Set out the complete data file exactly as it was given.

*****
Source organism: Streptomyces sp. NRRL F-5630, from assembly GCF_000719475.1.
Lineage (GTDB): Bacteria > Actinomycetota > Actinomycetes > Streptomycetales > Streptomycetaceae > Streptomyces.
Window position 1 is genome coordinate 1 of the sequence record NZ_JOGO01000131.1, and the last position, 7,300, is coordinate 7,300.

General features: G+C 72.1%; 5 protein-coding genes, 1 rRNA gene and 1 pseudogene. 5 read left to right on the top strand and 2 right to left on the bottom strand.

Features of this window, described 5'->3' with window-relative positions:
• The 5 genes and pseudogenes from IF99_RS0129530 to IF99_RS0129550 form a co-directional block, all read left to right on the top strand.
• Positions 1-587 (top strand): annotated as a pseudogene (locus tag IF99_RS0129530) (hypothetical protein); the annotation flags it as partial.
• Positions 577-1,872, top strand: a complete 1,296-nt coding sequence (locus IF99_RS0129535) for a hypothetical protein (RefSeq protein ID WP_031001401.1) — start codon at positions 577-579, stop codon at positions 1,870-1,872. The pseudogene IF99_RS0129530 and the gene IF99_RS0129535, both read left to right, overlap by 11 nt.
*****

Source organism: Streptomyces sp. NRRL F-5630, from assembly GCF_000719475.1.
Lineage (GTDB): Bacteria > Actinomycetota > Actinomycetes > Streptomycetales > Streptomycetaceae > Streptomyces.
Window position 1 is genome coordinate 1 of the sequence record NZ_JOGO01000131.1, and the last position, 7,300, is coordinate 7,300.

General features: G+C 72.1%; 5 protein-coding genes, 1 rRNA gene and 1 pseudogene. 5 read left to right on the top strand and 2 right to left on the bottom strand.

Features of this window, described 5'->3' with window-relative positions:
• The 5 genes and pseudogenes from IF99_RS0129530 to IF99_RS0129550 form a co-directional block, all read left to right on the top strand.
• Positions 1-587 (top strand): annotated as a pseudogene (locus tag IF99_RS0129530) (hypothetical protein); the annotation flags it as partial.
• Positions 577-1,872, top strand: a complete 1,296-nt coding sequence (locus IF99_RS0129535) for a hypothetical protein (RefSeq protein ID WP_031001401.1) — start codon at positions 577-579, stop codon at positions 1,870-1,872. The pseudogene IF99_RS0129530 and the gene IF99_RS0129535, both read left to right, overlap by 11 nt.